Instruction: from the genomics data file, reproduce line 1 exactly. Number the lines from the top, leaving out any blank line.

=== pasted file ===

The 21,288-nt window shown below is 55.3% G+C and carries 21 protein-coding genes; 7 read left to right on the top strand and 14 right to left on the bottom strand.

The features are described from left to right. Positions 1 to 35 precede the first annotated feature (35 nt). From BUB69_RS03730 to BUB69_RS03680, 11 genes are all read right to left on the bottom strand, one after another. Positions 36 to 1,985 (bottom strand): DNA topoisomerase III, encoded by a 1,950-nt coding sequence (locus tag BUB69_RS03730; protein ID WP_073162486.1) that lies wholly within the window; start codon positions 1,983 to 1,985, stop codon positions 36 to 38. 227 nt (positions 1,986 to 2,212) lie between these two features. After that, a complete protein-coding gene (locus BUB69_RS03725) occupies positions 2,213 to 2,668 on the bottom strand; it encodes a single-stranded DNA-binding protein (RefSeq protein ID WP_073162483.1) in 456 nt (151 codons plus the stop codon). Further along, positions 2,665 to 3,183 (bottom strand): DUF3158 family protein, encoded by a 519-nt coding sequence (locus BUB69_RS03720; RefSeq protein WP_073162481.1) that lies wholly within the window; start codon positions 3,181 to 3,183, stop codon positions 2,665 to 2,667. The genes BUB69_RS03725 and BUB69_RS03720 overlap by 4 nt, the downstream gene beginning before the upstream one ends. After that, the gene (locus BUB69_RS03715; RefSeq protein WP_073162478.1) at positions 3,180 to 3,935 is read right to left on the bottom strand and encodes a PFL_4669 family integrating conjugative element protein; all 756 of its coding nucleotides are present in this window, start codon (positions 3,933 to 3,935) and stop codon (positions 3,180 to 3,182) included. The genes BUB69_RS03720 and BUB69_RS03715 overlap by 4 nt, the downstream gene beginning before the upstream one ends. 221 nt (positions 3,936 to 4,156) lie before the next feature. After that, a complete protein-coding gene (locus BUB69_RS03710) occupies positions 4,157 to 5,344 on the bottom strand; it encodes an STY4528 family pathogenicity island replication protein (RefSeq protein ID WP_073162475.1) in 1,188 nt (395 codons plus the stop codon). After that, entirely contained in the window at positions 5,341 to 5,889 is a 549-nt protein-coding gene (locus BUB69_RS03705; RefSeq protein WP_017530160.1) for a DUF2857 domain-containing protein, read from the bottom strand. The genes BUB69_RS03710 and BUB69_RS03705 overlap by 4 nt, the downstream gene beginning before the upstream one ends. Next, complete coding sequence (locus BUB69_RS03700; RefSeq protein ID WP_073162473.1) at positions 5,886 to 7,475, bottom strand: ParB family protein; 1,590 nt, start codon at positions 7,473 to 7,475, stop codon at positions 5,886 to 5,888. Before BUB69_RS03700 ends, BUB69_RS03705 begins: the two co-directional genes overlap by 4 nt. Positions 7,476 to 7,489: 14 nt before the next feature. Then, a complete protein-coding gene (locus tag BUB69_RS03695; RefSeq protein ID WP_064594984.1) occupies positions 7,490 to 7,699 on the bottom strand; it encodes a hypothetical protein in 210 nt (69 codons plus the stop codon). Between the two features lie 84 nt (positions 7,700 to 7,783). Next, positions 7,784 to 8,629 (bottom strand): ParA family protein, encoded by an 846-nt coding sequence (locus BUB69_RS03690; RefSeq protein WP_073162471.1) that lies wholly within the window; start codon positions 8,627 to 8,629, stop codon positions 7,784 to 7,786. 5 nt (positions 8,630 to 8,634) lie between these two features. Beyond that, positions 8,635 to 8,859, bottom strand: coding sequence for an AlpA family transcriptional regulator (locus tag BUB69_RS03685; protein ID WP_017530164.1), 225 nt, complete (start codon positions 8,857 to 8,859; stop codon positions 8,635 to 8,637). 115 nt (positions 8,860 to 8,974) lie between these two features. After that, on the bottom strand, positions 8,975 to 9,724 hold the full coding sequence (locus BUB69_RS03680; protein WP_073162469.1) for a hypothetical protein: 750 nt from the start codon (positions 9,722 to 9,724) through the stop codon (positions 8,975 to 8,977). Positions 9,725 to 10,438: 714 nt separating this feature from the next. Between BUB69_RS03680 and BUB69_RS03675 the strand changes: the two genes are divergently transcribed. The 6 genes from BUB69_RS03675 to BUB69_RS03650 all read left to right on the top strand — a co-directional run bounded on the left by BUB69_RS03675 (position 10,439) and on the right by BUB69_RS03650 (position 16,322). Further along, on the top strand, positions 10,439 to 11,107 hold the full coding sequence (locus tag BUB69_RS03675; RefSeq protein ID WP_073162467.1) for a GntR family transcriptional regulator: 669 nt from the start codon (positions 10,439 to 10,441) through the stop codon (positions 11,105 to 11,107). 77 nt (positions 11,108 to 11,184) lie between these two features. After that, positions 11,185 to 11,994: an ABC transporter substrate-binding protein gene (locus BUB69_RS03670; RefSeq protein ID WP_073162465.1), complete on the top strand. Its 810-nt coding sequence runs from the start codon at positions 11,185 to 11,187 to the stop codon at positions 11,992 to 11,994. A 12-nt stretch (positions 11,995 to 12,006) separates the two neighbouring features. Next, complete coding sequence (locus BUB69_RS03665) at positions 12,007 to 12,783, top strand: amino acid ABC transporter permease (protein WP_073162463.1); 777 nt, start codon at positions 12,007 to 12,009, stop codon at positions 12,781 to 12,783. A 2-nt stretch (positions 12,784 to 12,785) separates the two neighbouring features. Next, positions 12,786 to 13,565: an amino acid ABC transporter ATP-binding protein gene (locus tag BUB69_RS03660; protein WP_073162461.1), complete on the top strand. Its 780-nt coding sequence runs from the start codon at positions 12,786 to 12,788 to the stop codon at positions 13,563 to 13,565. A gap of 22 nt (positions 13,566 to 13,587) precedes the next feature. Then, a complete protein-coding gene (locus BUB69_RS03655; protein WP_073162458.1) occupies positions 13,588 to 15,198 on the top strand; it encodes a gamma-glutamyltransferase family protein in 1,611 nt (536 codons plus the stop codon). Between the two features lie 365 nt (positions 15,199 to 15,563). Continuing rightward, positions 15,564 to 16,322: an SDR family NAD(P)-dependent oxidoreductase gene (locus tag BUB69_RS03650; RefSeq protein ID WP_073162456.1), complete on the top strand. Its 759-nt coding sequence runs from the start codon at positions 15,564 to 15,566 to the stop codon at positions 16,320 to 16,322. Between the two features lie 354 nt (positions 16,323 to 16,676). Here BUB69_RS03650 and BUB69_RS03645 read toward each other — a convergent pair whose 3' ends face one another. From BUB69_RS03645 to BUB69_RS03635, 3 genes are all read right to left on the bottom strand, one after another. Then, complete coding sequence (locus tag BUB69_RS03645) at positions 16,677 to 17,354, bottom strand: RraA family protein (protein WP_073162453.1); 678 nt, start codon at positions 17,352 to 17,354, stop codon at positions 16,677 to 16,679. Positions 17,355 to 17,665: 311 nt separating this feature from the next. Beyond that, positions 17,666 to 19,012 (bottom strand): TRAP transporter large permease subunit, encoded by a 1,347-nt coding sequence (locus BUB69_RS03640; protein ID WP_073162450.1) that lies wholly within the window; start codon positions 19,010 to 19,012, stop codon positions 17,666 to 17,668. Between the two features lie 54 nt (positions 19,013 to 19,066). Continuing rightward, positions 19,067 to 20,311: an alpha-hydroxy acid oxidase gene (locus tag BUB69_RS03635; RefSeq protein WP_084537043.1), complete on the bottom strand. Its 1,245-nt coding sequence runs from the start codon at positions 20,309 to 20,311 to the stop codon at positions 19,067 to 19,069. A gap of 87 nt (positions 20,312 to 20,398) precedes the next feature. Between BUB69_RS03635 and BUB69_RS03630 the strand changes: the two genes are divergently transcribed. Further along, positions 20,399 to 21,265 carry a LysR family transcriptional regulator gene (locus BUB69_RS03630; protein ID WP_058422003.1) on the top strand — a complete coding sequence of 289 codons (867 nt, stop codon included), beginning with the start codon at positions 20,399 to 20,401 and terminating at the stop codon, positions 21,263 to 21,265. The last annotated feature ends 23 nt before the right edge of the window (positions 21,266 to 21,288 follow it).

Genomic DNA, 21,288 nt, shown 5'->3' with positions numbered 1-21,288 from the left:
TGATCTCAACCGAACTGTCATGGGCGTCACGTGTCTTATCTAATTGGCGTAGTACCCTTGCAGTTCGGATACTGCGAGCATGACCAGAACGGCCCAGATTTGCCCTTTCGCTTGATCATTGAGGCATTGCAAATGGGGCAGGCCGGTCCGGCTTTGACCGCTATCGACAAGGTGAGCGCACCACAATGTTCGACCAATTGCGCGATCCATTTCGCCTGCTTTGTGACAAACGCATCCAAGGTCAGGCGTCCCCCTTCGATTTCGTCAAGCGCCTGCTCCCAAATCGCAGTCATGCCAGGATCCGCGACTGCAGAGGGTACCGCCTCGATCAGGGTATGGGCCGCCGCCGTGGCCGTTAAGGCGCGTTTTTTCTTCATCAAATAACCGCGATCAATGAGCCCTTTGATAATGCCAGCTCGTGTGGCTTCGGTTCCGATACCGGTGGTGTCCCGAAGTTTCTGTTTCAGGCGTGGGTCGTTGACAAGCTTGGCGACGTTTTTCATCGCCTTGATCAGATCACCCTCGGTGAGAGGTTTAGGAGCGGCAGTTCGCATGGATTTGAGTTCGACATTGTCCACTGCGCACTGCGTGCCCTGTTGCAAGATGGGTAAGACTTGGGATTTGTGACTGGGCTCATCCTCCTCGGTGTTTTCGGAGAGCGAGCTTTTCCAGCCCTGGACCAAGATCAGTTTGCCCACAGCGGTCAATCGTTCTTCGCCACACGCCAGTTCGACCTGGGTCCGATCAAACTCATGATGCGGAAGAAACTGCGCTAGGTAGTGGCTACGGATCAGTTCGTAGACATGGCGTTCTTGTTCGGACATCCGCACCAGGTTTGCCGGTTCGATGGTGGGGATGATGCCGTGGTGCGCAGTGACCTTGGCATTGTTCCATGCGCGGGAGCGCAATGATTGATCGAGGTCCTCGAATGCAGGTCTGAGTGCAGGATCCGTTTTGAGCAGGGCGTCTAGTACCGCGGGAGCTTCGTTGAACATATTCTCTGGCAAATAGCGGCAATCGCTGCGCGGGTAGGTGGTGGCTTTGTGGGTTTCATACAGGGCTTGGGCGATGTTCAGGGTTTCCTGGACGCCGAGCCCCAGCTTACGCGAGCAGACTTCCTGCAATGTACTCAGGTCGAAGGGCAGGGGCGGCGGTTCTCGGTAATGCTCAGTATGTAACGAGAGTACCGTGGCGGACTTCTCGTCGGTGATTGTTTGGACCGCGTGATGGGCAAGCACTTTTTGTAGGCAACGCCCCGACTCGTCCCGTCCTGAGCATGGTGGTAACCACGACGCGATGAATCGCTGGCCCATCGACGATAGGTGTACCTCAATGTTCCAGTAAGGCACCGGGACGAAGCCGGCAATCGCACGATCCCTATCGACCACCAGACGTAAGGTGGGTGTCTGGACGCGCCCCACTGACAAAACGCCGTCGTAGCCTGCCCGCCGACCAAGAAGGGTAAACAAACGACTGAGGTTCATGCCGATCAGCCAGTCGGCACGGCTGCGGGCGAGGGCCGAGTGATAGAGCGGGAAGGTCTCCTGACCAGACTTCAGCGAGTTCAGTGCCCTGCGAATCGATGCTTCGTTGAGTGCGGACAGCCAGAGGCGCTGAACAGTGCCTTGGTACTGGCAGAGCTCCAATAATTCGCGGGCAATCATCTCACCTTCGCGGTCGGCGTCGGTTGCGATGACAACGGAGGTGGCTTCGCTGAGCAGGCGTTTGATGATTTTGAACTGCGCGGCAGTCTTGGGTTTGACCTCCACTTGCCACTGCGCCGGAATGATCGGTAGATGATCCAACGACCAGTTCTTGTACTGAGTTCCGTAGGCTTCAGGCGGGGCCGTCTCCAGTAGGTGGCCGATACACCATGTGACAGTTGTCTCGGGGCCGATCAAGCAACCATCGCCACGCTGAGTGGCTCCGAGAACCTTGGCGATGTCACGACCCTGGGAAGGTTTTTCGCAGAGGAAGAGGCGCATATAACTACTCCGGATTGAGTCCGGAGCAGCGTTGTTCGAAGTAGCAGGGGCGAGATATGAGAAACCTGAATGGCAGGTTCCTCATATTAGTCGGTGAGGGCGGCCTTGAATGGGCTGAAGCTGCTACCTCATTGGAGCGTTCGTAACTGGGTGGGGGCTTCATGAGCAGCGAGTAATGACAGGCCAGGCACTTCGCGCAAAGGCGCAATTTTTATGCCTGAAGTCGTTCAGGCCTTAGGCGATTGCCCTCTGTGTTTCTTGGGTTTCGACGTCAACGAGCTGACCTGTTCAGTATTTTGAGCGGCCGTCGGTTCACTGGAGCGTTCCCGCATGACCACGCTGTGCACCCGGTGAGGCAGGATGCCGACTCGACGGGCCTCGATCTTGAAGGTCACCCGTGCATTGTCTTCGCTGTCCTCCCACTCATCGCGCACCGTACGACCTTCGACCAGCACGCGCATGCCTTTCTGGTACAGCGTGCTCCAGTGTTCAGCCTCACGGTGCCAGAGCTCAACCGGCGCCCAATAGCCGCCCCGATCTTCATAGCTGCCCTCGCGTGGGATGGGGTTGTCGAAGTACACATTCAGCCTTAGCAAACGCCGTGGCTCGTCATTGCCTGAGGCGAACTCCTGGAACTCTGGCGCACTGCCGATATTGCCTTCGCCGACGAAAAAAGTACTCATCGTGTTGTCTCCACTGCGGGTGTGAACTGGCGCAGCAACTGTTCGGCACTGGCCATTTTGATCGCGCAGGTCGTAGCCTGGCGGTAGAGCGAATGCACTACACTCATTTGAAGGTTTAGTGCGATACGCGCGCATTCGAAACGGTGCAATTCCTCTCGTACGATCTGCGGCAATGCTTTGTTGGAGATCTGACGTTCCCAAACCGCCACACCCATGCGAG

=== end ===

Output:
The 21,288-nt window shown below is 55.3% G+C and carries 21 protein-coding genes; 7 read left to right on the top strand and 14 right to left on the bottom strand.